When researching family history, I'm always on the lookout for a good story. Sometimes, those stories even come to me prepackaged. A while back, while working on my mother's McClellan line—and entering all the descendants and possible DNA matches into my database—I ran across a fourth cousin to my bookish mother who happened to write his own story.
Finding a book written by another family member, no matter how distant the relationship, is—for me, at least—an enticing sales proposition. Of course, I had to have a copy of the book. And now, at just the perfect point for sitting at an outdoor cafe for a morning of leisurely reading, I'll be opening the covers of Lamar Jolly's From Humble Beginnings: An Autobiography.
While a number of my distant relatives have enjoyed a successful career in real estate development or other business endeavors, Lamar Jolly's story is somewhat different in that he began with service in the United States Coast Guard. Most of his active duty service was spent as a staff member of the Officer Candidate School on the grounds of the U. S. Coast Guard Academy. The leadership lessons gained from that experience are peppered throughout the book, along with remembrances of key individuals he met who made an impact on the author in his younger years.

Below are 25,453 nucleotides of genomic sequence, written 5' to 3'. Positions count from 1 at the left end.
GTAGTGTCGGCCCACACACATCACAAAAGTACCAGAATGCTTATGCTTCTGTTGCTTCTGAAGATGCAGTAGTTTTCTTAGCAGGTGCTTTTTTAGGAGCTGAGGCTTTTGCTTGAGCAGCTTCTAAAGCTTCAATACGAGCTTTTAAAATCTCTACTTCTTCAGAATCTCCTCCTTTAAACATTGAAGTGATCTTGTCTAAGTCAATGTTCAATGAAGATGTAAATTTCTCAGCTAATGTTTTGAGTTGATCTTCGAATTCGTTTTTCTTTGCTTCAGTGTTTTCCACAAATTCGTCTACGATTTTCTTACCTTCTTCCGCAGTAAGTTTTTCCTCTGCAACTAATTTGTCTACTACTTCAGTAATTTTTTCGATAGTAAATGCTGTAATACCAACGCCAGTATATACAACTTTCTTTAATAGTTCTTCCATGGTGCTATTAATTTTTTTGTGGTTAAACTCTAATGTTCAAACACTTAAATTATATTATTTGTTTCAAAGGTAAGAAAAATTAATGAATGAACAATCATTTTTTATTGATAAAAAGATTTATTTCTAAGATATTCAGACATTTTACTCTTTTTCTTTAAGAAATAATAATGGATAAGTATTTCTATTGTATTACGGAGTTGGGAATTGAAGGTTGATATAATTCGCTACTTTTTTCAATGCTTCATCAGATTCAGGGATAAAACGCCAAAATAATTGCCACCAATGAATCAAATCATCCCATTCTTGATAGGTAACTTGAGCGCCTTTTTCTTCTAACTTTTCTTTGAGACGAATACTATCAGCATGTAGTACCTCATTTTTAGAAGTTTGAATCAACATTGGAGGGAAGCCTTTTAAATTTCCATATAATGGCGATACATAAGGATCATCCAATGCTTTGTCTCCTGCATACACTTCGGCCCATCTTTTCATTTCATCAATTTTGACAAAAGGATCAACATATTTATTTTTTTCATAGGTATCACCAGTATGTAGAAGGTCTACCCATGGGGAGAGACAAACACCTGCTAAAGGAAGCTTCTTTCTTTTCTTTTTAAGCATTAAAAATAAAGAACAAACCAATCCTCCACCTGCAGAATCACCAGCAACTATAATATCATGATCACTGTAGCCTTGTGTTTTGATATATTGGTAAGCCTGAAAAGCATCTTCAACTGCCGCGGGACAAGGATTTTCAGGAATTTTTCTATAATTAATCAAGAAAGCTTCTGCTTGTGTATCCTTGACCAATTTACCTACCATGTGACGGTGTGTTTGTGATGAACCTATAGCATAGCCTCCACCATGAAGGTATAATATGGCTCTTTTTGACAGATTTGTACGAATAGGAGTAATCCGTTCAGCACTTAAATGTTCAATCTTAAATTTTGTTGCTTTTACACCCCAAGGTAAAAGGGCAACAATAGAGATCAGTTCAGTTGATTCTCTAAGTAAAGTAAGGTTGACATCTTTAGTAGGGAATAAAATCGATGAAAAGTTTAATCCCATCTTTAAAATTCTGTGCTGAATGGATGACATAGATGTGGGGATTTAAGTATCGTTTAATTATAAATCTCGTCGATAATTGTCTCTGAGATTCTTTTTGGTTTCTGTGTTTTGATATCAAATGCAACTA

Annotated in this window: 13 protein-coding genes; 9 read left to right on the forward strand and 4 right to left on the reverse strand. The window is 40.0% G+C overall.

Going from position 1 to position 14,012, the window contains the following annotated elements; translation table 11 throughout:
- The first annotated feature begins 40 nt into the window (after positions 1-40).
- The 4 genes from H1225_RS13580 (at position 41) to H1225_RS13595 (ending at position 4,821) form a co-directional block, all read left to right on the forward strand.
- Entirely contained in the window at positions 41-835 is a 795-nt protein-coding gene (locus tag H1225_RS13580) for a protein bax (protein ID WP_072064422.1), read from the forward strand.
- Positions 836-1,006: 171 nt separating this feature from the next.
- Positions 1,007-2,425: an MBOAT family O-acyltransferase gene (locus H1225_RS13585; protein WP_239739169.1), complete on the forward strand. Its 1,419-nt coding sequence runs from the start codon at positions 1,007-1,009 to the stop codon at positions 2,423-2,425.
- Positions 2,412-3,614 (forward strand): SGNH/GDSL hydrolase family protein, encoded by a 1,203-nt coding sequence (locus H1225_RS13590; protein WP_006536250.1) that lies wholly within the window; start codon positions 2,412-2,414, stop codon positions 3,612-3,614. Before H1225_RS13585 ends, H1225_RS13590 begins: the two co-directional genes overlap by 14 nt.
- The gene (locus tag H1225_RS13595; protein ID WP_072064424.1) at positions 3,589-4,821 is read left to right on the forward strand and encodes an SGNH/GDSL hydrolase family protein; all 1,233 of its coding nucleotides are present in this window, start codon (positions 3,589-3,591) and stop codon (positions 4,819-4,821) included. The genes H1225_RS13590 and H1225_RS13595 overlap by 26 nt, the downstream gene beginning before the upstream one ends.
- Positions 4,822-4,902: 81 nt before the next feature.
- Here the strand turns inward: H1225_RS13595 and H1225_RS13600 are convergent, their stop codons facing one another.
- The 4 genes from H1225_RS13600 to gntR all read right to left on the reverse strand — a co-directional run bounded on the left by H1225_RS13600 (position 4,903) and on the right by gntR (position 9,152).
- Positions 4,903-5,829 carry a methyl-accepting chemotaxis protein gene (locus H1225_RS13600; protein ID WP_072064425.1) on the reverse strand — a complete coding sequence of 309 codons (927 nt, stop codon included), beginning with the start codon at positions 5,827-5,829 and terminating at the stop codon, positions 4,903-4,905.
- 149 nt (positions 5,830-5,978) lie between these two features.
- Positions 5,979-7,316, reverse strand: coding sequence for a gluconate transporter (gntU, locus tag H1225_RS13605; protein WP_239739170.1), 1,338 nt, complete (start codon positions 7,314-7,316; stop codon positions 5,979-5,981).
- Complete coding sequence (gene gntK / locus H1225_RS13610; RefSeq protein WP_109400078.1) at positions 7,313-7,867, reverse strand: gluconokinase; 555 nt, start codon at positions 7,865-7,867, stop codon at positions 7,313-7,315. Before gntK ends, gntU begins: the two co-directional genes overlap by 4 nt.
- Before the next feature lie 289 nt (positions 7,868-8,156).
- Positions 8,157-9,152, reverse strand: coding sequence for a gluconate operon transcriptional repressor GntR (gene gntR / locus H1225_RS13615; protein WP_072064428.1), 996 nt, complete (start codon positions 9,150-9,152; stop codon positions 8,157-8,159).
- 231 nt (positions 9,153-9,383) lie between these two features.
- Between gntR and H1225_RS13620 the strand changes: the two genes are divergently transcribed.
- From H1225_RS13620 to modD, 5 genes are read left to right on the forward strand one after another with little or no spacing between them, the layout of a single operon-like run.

While many books by family members are self-published and have a more homespun appearance, such are often the very resources which help us peek inside the life story of relatives we might not otherwise have gotten to know. Page after page in such books, as the tales unwind, we become acquainted with these distant cousins in ways we couldn't glean simply by harvesting facts from vital records or obituaries.
Although not everyone in our family tree may have published a book—or even kept a diary to be passed down through the generations—when we do run across the chance discovery of such a volume, it's time to snatch it up. I'm always glad to make such discoveries, and even happier when I can locate a copy of the book, whether in or out of print.